Los Angeles' new mayor says he'll deliver green jobs.
Public Works looks at public space, urban design, and city-building innovations from around the world, and considers what Toronto might learn from them.
As the Ford administration shifts from stall to death spiral faster than even its most zealous critics could have imagined, comfort yourself that in other jurisdictions mayors are still mayoring, cities are still being governed, and interesting, progressive things are still happening.
This week, Los Angeles elected a new chief executive with an ambitious plan to promote the environmental sector. Eric Garcetti won a convincing victory in the Los Angeles mayoral race, with part of his platform a commitment to creating 20,000 green jobs in the city.
Garcetti’s plan includes an expansion of the existing feed-in tariff (FIT) solar rooftop program (a feed-in tariff pays producers a premium for generating renewable electricity that is fed back into the grid); a public-private partnership to expand building retrofits; and investments in water management, conservation, and recycling. The employment element would focus on retrofits for buildings, solar technology, manufacturing, and maintenance—in other words, a little of everything, with opportunities for everyone from skilled engineers to entry-level solar panel installers.
As a long-time green advocate who was the architect of the ordinances that spawned the 2008 LA County Green Building Program, Garcetti has credibility on these issues.
Of course, even if he can create the promised jobs and the commensurate enviro-benefits, Los Angeles is the city that invented suburban sprawl—and it’s where the term “smog” was coined. Neither of those issues have gone away. Nor have the growing challenges around irrigating a megalopolis built smack in the middle of a desert.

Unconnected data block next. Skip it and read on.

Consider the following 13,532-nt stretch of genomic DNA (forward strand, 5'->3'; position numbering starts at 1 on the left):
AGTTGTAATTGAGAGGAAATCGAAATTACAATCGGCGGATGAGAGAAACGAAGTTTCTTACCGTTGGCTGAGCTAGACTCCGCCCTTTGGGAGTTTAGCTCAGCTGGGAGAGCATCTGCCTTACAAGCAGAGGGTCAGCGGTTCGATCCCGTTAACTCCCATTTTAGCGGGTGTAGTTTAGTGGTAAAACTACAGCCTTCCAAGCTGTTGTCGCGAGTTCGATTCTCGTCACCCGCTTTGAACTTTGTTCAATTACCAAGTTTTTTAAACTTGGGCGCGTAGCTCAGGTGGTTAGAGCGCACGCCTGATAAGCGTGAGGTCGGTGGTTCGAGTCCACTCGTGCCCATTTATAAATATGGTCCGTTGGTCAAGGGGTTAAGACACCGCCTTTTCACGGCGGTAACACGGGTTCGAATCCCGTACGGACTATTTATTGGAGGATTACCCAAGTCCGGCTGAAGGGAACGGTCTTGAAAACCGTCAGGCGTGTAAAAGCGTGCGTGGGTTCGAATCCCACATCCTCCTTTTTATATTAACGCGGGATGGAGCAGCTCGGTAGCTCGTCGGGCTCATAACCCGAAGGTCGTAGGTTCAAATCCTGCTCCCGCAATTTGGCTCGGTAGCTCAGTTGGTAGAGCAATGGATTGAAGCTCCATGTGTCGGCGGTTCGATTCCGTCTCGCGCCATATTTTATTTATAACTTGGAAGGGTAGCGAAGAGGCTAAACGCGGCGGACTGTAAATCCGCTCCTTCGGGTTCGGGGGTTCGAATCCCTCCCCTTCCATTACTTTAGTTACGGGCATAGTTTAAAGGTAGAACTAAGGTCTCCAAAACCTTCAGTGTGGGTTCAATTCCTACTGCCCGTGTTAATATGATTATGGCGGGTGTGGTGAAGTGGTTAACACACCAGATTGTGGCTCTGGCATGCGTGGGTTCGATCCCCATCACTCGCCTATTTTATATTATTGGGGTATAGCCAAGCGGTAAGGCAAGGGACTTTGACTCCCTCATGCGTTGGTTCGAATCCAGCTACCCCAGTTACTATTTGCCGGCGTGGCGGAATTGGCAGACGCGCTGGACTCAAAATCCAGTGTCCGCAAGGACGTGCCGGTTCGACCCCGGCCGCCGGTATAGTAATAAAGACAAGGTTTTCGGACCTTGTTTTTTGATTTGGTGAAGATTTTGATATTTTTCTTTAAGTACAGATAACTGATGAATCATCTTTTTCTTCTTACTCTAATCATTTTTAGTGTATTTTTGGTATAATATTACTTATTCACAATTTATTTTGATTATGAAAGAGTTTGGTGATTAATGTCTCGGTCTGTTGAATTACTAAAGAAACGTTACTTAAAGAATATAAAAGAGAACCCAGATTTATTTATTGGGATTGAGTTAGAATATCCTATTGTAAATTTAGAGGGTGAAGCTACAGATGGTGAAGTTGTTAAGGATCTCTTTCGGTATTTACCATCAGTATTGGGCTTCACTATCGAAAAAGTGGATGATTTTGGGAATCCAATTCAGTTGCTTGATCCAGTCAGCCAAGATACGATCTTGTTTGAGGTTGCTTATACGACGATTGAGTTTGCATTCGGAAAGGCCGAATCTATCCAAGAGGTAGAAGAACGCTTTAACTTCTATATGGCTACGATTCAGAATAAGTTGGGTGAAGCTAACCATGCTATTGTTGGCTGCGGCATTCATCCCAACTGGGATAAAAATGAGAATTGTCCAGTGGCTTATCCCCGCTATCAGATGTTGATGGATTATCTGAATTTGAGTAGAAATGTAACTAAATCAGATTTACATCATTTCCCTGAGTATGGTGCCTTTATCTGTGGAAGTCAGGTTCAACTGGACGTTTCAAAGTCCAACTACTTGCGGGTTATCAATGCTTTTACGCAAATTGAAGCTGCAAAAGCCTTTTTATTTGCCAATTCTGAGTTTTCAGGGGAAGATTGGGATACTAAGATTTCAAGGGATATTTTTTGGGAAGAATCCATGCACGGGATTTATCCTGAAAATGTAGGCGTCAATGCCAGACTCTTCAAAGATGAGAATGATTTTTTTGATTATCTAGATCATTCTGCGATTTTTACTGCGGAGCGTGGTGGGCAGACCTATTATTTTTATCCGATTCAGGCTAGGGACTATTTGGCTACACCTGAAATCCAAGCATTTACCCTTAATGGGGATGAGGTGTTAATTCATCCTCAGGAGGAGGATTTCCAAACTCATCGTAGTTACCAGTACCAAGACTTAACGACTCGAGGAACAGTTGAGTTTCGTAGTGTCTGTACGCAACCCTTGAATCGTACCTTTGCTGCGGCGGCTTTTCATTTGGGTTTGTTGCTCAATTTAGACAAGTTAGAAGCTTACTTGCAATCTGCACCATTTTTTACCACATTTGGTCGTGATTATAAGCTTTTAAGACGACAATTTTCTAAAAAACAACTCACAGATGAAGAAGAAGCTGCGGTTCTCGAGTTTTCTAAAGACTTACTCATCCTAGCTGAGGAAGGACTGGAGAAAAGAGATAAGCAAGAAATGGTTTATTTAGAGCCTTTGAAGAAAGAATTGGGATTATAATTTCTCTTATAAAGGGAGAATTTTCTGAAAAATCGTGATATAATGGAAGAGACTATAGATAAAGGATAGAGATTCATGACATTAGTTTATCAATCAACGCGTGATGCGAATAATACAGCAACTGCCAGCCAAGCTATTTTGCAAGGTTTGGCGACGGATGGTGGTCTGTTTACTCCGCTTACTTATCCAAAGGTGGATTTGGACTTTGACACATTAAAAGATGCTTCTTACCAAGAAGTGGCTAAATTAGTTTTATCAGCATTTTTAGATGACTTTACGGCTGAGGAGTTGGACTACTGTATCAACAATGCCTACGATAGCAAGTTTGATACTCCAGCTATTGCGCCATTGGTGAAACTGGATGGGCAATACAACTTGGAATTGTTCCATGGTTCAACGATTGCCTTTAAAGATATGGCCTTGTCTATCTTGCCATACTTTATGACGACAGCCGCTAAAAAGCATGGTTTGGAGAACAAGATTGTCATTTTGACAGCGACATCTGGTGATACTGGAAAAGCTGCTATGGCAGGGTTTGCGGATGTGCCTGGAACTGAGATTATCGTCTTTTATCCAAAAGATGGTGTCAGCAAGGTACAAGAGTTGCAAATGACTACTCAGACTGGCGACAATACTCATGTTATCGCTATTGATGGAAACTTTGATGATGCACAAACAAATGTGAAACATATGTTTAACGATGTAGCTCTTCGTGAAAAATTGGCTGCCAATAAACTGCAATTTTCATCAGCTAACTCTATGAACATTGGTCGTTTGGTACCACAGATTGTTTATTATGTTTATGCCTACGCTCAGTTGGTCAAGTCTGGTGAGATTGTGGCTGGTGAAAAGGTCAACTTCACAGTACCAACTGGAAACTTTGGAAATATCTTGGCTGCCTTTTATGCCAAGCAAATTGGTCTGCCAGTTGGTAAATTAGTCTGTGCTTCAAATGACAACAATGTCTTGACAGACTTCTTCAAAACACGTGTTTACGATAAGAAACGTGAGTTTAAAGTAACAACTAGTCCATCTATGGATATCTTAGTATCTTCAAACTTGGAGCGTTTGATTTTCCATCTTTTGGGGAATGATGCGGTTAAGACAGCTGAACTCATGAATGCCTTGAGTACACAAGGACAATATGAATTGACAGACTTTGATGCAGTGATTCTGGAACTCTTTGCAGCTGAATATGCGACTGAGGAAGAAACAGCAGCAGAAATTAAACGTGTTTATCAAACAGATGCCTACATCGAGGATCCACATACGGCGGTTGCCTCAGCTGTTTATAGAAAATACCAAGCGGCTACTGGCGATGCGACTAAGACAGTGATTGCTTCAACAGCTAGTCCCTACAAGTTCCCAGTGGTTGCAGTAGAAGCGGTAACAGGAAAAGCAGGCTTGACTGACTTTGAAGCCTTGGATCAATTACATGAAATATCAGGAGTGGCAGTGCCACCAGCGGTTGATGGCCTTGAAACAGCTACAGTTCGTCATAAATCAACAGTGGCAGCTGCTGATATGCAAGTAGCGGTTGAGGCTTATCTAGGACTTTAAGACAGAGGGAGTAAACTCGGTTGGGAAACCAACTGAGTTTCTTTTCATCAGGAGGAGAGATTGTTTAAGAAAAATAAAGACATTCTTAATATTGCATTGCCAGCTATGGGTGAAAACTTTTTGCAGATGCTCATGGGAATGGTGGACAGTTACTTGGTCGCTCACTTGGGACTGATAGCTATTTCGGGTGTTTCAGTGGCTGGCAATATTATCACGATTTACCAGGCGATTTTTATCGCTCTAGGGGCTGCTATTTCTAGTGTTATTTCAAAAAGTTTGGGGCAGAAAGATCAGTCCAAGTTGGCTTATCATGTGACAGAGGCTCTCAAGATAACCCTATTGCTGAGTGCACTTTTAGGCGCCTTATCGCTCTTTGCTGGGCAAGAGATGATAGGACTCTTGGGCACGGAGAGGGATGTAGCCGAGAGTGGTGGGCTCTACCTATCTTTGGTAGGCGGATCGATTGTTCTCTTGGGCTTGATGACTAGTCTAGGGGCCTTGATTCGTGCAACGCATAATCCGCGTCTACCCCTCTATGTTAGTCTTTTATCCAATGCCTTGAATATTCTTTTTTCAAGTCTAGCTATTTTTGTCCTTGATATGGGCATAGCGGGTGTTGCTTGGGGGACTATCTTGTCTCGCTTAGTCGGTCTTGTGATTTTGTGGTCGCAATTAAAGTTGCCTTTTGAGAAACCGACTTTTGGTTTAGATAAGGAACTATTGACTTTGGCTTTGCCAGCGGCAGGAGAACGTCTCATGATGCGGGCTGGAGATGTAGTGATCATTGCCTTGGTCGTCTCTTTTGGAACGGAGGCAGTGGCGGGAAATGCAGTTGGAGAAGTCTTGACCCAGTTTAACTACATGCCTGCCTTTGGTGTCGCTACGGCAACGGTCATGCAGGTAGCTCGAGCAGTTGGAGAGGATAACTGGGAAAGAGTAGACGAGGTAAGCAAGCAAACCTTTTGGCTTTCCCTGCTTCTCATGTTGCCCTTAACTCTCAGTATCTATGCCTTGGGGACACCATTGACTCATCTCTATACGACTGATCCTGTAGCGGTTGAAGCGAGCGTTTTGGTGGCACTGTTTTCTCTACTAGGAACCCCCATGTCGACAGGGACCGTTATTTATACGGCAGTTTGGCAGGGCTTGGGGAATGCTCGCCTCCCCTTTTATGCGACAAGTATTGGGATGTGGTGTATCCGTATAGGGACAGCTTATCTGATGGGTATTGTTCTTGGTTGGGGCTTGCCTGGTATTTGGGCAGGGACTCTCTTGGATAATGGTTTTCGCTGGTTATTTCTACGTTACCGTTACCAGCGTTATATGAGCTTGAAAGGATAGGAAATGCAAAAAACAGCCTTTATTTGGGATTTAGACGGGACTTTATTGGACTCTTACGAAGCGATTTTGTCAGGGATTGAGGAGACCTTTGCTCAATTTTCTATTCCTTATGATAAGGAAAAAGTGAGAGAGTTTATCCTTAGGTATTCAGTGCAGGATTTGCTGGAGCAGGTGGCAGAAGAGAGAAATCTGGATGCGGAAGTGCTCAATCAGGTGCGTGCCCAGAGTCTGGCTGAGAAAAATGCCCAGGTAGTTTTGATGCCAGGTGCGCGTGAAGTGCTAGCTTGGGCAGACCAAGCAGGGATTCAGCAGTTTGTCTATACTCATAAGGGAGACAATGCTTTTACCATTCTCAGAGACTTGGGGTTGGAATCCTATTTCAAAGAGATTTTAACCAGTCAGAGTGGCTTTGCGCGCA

So there are no guarantees. But even if LA isn’t likely to win Ecovillage of the Year anytime soon, Garcetti is offering ideas worth emulating.
Even as the U.S. catches up with our liberal, pot-smoking, bike-riding, same-sex-marrying ways, Toronto’s enviro-cred is faltering badly. Bike lanes get ripped up, attempts to formulate a transit strategy devolve into juvenile finger-pointing, and such officially mandated initiatives to green up the city as we have—like the green roof program—are typically legacies of the David Miller mayoralty. We have, at an official level, virtually given up even trying to do the right thing (although, fortunately, we have a variety of community and grassroots groups still advancing green causes in the city).
Not every taxpayer dollar spent is a waste—there’s also investment. Renewable energy is an investment. Conservation is an investment. Employment training and green jobs are investments. And a little vision could pay off.